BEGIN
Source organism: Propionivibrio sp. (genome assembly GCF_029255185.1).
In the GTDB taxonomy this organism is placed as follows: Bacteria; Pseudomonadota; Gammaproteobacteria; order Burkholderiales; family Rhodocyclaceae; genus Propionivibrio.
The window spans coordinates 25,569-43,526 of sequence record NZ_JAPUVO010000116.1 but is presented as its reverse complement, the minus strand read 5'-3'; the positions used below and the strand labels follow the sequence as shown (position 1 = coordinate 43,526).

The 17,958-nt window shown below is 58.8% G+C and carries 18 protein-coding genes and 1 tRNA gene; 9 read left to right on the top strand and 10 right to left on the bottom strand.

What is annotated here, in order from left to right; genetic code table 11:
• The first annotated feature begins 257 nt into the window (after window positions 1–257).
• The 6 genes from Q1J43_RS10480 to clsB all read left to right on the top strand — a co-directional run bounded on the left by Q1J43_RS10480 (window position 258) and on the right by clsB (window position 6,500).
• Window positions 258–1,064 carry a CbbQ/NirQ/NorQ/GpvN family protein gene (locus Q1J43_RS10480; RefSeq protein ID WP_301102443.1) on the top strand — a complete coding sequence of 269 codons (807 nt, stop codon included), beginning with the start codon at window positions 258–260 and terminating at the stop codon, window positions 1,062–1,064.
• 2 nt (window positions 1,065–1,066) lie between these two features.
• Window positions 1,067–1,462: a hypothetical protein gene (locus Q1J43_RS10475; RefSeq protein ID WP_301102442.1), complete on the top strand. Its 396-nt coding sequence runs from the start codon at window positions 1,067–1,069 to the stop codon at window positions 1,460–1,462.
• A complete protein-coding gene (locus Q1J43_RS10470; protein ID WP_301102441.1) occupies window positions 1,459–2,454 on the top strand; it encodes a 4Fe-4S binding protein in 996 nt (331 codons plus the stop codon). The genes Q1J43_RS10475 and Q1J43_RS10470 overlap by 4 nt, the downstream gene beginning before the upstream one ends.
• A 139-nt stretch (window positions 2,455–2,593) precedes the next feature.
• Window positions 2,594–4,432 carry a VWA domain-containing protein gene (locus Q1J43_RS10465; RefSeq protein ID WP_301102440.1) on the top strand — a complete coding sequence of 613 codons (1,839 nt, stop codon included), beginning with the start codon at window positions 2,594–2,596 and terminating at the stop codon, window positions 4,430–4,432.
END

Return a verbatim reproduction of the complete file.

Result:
Source organism: Propionivibrio sp. (genome assembly GCF_029255185.1).
In the GTDB taxonomy this organism is placed as follows: Bacteria; Pseudomonadota; Gammaproteobacteria; order Burkholderiales; family Rhodocyclaceae; genus Propionivibrio.
The window spans coordinates 25,569-43,526 of sequence record NZ_JAPUVO010000116.1 but is presented as its reverse complement, the minus strand read 5'-3'; the positions used below and the strand labels follow the sequence as shown (position 1 = coordinate 43,526).

The 17,958-nt window shown below is 58.8% G+C and carries 18 protein-coding genes and 1 tRNA gene; 9 read left to right on the top strand and 10 right to left on the bottom strand.

What is annotated here, in order from left to right; genetic code table 11:
• The first annotated feature begins 257 nt into the window (after window positions 1–257).
• The 6 genes from Q1J43_RS10480 to clsB all read left to right on the top strand — a co-directional run bounded on the left by Q1J43_RS10480 (window position 258) and on the right by clsB (window position 6,500).
• Window positions 258–1,064 carry a CbbQ/NirQ/NorQ/GpvN family protein gene (locus Q1J43_RS10480; RefSeq protein ID WP_301102443.1) on the top strand — a complete coding sequence of 269 codons (807 nt, stop codon included), beginning with the start codon at window positions 258–260 and terminating at the stop codon, window positions 1,062–1,064.
• 2 nt (window positions 1,065–1,066) lie between these two features.
• Window positions 1,067–1,462: a hypothetical protein gene (locus Q1J43_RS10475; RefSeq protein ID WP_301102442.1), complete on the top strand. Its 396-nt coding sequence runs from the start codon at window positions 1,067–1,069 to the stop codon at window positions 1,460–1,462.
• A complete protein-coding gene (locus Q1J43_RS10470; protein ID WP_301102441.1) occupies window positions 1,459–2,454 on the top strand; it encodes a 4Fe-4S binding protein in 996 nt (331 codons plus the stop codon). The genes Q1J43_RS10475 and Q1J43_RS10470 overlap by 4 nt, the downstream gene beginning before the upstream one ends.
• A 139-nt stretch (window positions 2,455–2,593) precedes the next feature.
• Window positions 2,594–4,432 carry a VWA domain-containing protein gene (locus Q1J43_RS10465; RefSeq protein ID WP_301102440.1) on the top strand — a complete coding sequence of 613 codons (1,839 nt, stop codon included), beginning with the start codon at window positions 2,594–2,596 and terminating at the stop codon, window positions 4,430–4,432.